H.R.6557, Inventor Protection Act – “To amend title 35, United States Code, to restore patent rights to inventors, and for other purposes.” It was designed to restore patent protection for inventors by reversing a generation of laws and regulations. (Sponsored by Rep. Dana Rohrbacher, R-CA)
S.1390, Stronger Patents Act of 2017 – A bill to strengthen the position of the United States as the world’s leading innovator by amending title 35, United States Code, to protect the property rights of the inventors that grow the country’s economy. (Sponsored by Sen Chris Coons (D-DE)
H.R.6264 – Restoring America’s Leadership in Innovation Act of 2018 – A bill “to promote the leadership of the United States in global innovation by establishing a robust patent system that restores and protects the right of inventors to own and enforce private property rights in inventions and discoveries, and for other purposes.” (Sponsored by Rep. Thomas Massie (R-KY)
H.R 5478 is a simple bill that would protect the inventor’s rights. The main provisions of H.R. 5478 are:
“SEC. 3. Inventor protections.
(a) Inventor-Owned patent. —Section 100 of title 35, United States Code, is amended by adding at the end the following:
(k) The term ‘inventor-owned patent’ means a patent with respect to which the inventor of the invention claimed by the patent or an entity controlled by that inventor—
(1) is the patentee; and
(2) holds all ‘substantial rights.’
(b) Inventor-Owned patent protections.—Chapter 32 of title 35, United States Code, is amended by adding at the end the following new section:
§ 330. Inventor protections
(a) Protection from post-issuance proceedings in the united states patent and trademark office. —The United States Patent and Trademark Office shall not undertake a proceeding to reexamine, review, or otherwise make a determination about the validity of an inventor-owned patent without the consent of the patentee.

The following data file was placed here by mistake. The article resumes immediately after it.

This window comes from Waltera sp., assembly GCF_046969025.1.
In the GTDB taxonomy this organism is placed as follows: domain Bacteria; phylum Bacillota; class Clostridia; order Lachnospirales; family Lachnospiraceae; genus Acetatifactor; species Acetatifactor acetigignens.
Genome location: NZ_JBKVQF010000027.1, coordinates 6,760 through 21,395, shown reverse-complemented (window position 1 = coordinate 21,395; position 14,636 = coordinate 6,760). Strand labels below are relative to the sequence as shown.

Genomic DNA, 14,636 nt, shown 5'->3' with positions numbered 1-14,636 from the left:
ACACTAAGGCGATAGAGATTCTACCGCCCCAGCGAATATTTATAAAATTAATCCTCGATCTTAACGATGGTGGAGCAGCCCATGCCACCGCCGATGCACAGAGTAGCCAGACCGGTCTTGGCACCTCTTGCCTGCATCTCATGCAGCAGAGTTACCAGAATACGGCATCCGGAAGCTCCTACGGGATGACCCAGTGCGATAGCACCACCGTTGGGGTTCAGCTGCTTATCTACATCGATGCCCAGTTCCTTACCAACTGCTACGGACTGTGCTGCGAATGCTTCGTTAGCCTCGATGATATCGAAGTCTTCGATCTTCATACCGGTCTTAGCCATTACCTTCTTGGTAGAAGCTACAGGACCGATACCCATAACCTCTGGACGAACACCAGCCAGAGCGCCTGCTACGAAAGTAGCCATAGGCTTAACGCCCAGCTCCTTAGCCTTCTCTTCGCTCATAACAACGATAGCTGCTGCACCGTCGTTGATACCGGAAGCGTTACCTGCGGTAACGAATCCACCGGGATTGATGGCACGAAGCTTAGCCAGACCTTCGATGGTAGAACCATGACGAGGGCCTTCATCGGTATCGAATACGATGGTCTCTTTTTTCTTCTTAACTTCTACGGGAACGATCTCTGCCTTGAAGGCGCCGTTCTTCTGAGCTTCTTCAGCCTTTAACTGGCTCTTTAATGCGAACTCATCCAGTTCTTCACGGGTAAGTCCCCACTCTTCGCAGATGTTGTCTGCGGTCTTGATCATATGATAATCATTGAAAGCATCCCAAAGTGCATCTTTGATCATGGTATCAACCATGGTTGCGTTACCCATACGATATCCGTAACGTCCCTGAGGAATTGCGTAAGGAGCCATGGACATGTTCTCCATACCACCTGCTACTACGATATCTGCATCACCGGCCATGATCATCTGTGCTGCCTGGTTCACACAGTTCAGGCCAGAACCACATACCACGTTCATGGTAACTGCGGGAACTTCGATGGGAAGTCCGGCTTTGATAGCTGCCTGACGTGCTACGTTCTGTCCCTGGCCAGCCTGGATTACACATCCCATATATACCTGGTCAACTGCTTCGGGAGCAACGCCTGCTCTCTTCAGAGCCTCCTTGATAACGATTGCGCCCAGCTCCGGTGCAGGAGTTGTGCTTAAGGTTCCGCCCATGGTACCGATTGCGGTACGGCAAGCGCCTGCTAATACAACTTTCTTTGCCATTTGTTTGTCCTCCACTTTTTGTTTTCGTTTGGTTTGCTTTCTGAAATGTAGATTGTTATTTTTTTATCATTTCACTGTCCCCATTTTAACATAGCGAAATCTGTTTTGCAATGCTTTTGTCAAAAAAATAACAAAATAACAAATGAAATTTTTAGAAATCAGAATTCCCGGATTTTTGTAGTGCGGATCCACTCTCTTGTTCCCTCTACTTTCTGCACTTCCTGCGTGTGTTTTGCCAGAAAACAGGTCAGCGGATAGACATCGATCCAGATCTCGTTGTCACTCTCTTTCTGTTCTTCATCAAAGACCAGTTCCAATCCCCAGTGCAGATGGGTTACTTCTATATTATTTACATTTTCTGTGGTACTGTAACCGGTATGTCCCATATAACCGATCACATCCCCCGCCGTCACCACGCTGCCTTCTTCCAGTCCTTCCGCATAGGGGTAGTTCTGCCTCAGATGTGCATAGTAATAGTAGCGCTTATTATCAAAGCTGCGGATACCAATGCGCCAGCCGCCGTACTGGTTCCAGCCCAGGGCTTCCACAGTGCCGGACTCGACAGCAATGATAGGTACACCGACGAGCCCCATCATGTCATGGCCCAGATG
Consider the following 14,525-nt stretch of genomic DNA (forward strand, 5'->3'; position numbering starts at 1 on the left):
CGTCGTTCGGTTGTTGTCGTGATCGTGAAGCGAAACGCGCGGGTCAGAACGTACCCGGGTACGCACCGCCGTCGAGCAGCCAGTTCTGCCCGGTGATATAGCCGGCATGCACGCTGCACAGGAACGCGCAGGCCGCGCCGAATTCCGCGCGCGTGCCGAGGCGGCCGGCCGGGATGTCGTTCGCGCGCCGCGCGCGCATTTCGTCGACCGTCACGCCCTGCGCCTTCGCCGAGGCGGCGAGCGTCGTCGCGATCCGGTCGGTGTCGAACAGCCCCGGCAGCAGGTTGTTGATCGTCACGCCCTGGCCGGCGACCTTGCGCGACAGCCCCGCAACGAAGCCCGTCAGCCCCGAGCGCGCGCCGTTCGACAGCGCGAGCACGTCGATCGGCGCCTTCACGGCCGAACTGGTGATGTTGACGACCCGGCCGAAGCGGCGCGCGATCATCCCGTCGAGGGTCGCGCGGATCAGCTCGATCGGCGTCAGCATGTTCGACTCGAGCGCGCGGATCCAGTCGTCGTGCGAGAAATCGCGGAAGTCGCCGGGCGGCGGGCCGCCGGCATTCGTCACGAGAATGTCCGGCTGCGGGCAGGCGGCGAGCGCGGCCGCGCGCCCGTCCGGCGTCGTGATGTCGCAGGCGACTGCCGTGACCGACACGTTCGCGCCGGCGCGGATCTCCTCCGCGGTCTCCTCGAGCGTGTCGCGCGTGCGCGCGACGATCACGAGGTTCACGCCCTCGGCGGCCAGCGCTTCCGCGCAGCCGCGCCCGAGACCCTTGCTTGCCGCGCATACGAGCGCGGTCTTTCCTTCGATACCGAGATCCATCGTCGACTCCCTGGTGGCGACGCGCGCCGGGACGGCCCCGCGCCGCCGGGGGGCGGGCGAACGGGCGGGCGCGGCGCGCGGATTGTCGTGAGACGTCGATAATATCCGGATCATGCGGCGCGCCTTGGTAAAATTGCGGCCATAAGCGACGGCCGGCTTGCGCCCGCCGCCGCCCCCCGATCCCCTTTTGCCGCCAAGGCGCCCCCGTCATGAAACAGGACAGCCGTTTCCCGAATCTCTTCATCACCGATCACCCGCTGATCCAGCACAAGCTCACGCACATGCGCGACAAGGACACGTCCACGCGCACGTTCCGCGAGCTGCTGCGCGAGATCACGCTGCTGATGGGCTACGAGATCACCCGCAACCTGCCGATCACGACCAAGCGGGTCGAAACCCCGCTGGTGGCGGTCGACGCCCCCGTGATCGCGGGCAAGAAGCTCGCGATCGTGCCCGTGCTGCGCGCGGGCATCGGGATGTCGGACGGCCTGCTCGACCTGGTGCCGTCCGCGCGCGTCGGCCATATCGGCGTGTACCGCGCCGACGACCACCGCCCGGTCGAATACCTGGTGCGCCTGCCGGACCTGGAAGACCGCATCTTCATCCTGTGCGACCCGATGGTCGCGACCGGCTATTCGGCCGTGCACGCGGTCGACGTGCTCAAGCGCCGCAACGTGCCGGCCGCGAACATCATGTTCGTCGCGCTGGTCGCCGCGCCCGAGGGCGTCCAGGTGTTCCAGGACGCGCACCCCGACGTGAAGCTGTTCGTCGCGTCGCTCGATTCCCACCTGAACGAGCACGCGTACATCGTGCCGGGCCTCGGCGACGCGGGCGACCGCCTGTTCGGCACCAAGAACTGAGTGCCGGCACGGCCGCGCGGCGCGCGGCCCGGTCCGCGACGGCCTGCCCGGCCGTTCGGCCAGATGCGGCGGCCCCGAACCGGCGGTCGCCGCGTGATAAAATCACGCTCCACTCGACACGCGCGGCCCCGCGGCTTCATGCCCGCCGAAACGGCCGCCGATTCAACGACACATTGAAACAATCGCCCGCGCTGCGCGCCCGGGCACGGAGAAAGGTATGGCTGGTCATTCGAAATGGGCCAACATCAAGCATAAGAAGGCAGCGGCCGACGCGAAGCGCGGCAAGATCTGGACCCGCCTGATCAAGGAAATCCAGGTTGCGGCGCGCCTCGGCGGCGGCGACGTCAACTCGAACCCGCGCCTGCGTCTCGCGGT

(b) Choice of venue. —Any civil action for infringement of an inventor-owned patent or any action for a declaratory judgment that an inventor-owned patent is invalid or not infringed may be brought in a judicial district—”
As the findings cited in the Act state, “Inventors have contributed significantly to innovation in the United States and their continued dedication to inventing and sharing solutions to modern technical challenges is essential for the United States to maintain leadership in the global economy.” It is crucial for inventors to be able to have some assurance that the rights to their patents will be reviewed in a consistent manner so that they will be able to secure investors and get their product into the marketplace.
Josh Malone, volunteer advocate and inventor of top-selling Bunch O Balloons emailed me, “Our patent system was intended to incentivize individual inventors but has recently been captured by trillion-dollar corporations. Small businesses have virtually no chance when it costs tens of millions of dollars and takes a decade or more to bring an invention thief to justice. Inventors need to make their voices heard by contacting their Senators and Representatives to tell them to repair our innovation system bypassing the Inventor Rights Act.”
In order to ensure that H.R. 5478 gets out of committee review and is voted upon by Congress, more co-sponsors are needed. Please urge your Congressional Representative to co-sponsor H.R. 5478, which would restore patent protection for inventors and mitigate the laws, regulations, and court decisions that have discouraged innovation by failing to secure to inventors the exclusive rights to their discoveries.